Set-up of Keybow 2040

Noob here. I just bought keybow 2040, and I can’t get it to work. I’ve followed the steps on this tutorial a couple times (CircuitPython and Keybow 2040), but it doesn’t work. Please help!

I’m sure people would be willing to help but we’re going to need a bit more details of what is happening, how it isn’t working.

For example, these are areas I could see from that page:

  • getting CircuitPython setup and the lib folder
  • the Keybow 2040 library setup
  • runnning the example.

Or something about the physical keys or LEDs not working as expected that might suggest a faulty device which you would be better contacting Pimoroni support about.

If you see any error message at any point, that would be useful to include here too. Then people can try and help with something specific either about CircuitPython or if they have a Keybow 2040 as well.

I was looking at the Keybow, I wouldn’t need the 4x4 keys but like the 3 key version but not that it uses a Raspberry Pi Zero, it seems overkill to run a Linux OS for 3 keys :). Maybe they will eventually make a Keybow 2040 kit with 3 keys.

Good luck getting this working.

So with the drivers installed, it doesn’t look like my PC is reading as a mass storage device.

I have the example code in the file.

Here’s the example code sitting in

`# SPDX-FileCopyrightText: 2021 Sandy Macdonald

SPDX-License-Identifier: MIT

This example displays a rainbow animation on Keybow 2040’s keys.

Drop the file and keybow_hardware folder

into your lib folder on your CIRCUITPY drive.

import math
from keybow2040 import Keybow2040, number_to_xy, hsv_to_rgb
from keybow_hardware.pim56x import PIM56X as Hardware # for Keybow 2040
#from keybow_hardware.pim551 import PIM551 as Hardware # for Pico RGB Keypad Base

Set up Keybow

keybow = Keybow2040(Hardware())
keys = keybow.keys

Increment step to shift animation across keys.

step = 0

while True:
# Always remember to call keybow.update() on every iteration of your loop!

step += 1

for i in range(16):
    # Convert the key number to an x/y coordinate to calculate the hue
    # in a matrix style-y.
    x, y = number_to_xy(i)

    # Calculate the hue.
    hue = (x + y + (step / 20)) / 8
    hue = hue - int(hue)
    hue = hue - math.floor(hue)

    # Convert the hue to RGB values.
    r, g, b = hsv_to_rgb(hue, 1, 1)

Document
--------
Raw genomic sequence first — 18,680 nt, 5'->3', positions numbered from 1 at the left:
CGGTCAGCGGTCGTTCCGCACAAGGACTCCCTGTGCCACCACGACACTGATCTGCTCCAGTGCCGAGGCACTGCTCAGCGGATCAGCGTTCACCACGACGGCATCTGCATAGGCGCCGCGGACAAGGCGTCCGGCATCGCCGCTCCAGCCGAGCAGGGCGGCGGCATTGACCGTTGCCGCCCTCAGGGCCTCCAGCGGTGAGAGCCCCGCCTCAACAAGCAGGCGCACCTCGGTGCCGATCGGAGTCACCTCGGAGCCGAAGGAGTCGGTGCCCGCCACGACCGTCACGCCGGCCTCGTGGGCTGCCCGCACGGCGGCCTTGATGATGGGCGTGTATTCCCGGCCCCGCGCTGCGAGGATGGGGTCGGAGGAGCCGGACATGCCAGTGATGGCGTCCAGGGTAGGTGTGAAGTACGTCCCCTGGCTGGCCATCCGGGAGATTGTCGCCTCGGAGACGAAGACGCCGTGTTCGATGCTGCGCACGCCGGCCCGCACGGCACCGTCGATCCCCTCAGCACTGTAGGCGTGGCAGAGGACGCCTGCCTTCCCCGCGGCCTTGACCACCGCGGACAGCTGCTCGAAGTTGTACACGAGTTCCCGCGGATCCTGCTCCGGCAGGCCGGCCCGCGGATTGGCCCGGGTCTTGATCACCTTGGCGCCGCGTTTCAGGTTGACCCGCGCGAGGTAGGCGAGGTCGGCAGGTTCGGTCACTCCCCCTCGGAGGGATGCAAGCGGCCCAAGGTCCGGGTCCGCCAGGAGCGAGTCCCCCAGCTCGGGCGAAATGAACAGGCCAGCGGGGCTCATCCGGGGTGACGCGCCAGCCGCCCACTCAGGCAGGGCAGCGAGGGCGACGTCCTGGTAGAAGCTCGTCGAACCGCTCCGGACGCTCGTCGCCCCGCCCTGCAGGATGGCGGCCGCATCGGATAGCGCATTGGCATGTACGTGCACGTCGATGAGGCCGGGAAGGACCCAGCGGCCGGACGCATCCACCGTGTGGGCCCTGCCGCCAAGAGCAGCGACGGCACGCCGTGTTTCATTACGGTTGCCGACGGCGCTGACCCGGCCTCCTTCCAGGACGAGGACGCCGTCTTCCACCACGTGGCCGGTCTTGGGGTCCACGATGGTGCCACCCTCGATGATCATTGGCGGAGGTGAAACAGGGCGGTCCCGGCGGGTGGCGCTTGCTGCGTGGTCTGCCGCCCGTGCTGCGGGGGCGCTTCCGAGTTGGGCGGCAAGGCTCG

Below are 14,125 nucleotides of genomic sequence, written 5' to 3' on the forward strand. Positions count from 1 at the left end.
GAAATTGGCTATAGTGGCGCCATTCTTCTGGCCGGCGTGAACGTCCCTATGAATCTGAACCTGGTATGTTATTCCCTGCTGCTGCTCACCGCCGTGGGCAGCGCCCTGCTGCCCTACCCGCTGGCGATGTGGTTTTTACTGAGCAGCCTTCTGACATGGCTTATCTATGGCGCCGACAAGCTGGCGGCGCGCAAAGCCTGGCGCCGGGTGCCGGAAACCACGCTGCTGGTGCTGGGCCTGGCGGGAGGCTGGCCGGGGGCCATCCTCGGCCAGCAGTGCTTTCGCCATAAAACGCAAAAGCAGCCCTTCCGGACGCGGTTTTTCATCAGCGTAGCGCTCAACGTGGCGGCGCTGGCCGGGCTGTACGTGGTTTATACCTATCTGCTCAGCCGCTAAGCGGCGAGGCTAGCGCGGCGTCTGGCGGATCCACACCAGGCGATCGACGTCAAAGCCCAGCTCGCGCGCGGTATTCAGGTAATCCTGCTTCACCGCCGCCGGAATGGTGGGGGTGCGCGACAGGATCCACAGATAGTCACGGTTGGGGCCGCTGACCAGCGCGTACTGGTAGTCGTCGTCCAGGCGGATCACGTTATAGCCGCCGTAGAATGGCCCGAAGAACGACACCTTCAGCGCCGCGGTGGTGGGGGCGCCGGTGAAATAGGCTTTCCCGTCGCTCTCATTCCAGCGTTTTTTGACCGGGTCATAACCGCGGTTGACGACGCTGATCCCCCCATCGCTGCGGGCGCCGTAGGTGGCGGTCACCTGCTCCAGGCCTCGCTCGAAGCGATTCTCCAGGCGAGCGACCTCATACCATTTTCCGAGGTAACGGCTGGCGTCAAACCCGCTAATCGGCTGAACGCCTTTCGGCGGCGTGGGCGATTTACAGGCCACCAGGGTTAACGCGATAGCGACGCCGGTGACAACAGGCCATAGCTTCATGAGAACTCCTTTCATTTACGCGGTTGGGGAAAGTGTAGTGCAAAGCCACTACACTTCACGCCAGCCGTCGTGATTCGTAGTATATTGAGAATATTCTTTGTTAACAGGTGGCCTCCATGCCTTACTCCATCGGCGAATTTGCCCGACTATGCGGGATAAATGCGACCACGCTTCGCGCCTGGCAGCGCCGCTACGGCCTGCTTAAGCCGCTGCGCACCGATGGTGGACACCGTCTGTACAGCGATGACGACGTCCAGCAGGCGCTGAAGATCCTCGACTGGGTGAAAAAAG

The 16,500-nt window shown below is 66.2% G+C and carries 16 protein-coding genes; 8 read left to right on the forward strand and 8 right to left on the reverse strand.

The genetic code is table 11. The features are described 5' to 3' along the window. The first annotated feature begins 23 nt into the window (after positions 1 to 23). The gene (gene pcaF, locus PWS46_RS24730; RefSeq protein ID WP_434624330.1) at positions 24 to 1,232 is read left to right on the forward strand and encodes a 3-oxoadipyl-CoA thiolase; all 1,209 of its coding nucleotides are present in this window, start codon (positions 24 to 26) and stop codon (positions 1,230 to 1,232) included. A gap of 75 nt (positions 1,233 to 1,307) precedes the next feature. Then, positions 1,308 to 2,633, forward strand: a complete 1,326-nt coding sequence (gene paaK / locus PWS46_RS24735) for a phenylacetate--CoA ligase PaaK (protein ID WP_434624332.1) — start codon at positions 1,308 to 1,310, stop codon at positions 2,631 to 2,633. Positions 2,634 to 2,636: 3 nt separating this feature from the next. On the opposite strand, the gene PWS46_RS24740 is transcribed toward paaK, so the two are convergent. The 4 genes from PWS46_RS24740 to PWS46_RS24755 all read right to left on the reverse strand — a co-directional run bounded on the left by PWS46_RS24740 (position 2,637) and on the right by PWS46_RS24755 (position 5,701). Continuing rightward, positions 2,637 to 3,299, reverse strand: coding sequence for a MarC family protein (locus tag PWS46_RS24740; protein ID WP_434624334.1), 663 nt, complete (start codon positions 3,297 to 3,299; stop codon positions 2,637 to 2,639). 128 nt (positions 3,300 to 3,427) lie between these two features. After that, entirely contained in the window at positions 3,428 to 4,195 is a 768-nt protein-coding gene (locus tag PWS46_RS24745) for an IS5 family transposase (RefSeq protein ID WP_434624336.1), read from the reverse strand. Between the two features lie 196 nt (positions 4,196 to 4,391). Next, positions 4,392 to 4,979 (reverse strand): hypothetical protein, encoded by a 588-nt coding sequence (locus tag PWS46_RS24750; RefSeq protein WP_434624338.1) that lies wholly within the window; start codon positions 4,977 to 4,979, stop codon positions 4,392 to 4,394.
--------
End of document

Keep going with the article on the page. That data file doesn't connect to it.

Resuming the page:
# Display it on the key!
    keys[i].set_led(r, g, b)


Is the issue that the keybow2040 library is a .mpy file instead of a .py file?

I’m just shooting in the dark here.

I looked at the page you linked to (Installing CircuitPython on Keybow 2040. It looks like you’ve done the first two parts but still need to copy the Keybow2040 library over, at least based on screenshots so far, please correct me if I have that wrong.

You need to copy the files from the GitHub page (PMK - Pimoroni Mechanical/Mushy Keypad - CircuitPython) into the folder F:\

That repository has a folder named lib/pmk, you need to copy that whole pmk folder into F:\lib if you have not done so already. This is different to the code for the file you have which includes the filenames from the old Github page. It might still work if you use the old page but it is probably a good idea to swap to the new one.

Hopefully that helps, if not please let us know what else you have in F:\lib on the CIRCUITPY drive. There are a lot of parts to get in the right place to get these things working, I feel for the people at Pimoroni and Adafruit who are responsible creating the instructions in the first place, they are doing a good job with a complicated topic, I think the pmk page does improve the clarity of the guide a bit but maybe they should include a short summary of the steps before the main info.

Looking at this is almost tempting me to buy a Keybow 2040, which type of keys version did you buy? Clicky, Linear (quiet) or Tactile? I have a Razer Ornata V2 keyboard that is quite clicky but it’s their own so called Mecha-Membrane design so a bit of a mix. I’m not sure which I would get.

Some extra bits:
I think these are the steps you have done:

  1. Copying the CircuitPython UF2 file to the RPI-RP2 drive, after it restarts that gets the CIRCUIT drive
  2. Downloaded the Adafruit IS31FL3731 library and copied that folder into the lib folder (F:\lib for the CIRCUITPY drive from your screenshot)

The tutorial links to the old GitHub page: but that a warning of “This repository has been archived by the owner. It is now read-only.” it does include a link to the new GitHub page: